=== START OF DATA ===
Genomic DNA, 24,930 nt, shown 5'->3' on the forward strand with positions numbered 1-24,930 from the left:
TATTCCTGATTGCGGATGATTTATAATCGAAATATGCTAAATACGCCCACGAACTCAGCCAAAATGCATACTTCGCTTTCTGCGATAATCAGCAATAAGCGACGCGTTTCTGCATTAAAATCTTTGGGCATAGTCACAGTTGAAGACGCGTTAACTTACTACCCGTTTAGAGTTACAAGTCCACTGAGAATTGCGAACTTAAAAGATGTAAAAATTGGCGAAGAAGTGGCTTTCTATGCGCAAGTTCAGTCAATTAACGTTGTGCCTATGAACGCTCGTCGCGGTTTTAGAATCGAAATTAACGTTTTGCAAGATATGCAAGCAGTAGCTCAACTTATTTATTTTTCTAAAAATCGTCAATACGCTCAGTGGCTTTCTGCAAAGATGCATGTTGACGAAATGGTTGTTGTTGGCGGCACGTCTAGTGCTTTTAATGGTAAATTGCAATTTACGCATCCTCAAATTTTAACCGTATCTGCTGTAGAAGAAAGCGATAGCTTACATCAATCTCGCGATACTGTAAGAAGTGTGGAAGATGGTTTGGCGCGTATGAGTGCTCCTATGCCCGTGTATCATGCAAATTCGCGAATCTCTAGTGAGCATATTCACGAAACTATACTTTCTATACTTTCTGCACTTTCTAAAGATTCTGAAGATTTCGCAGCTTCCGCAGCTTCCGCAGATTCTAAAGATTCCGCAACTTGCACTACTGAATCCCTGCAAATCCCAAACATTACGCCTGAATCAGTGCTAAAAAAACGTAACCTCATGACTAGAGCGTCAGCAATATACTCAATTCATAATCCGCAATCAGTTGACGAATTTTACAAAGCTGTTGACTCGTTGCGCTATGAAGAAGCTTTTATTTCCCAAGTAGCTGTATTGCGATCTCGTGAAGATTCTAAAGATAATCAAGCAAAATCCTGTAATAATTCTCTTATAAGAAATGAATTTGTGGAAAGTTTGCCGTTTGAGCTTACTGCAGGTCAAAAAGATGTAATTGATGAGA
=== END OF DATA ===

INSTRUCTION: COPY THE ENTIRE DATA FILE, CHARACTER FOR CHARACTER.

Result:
Genomic DNA, 24,930 nt, shown 5'->3' on the forward strand with positions numbered 1-24,930 from the left:
TATTCCTGATTGCGGATGATTTATAATCGAAATATGCTAAATACGCCCACGAACTCAGCCAAAATGCATACTTCGCTTTCTGCGATAATCAGCAATAAGCGACGCGTTTCTGCATTAAAATCTTTGGGCATAGTCACAGTTGAAGACGCGTTAACTTACTACCCGTTTAGAGTTACAAGTCCACTGAGAATTGCGAACTTAAAAGATGTAAAAATTGGCGAAGAAGTGGCTTTCTATGCGCAAGTTCAGTCAATTAACGTTGTGCCTATGAACGCTCGTCGCGGTTTTAGAATCGAAATTAACGTTTTGCAAGATATGCAAGCAGTAGCTCAACTTATTTATTTTTCTAAAAATCGTCAATACGCTCAGTGGCTTTCTGCAAAGATGCATGTTGACGAAATGGTTGTTGTTGGCGGCACGTCTAGTGCTTTTAATGGTAAATTGCAATTTACGCATCCTCAAATTTTAACCGTATCTGCTGTAGAAGAAAGCGATAGCTTACATCAATCTCGCGATACTGTAAGAAGTGTGGAAGATGGTTTGGCGCGTATGAGTGCTCCTATGCCCGTGTATCATGCAAATTCGCGAATCTCTAGTGAGCATATTCACGAAACTATACTTTCTATACTTTCTGCACTTTCTAAAGATTCTGAAGATTTCGCAGCTTCCGCAGCTTCCGCAGATTCTAAAGATTCCGCAACTTGCACTACTGAATCCCTGCAAATCCCAAACATTACGCCTGAATCAGTGCTAAAAAAACGTAACCTCATGACTAGAGCGTCAGCAATATACTCAATTCATAATCCGCAATCAGTTGACGAATTTTACAAAGCTGTTGACTCGTTGCGCTATGAAGAAGCTTTTATTTCCCAAGTAGCTGTATTGCGATCTCGTGAAGATTCTAAAGATAATCAAGCAAAATCCTGTAATAATTCTCTTATAAGAAATGAATTTGTGGAAAGTTTGCCGTTTGAGCTTACTGCAGGTCAAAAAGATGTAATTGATGAGA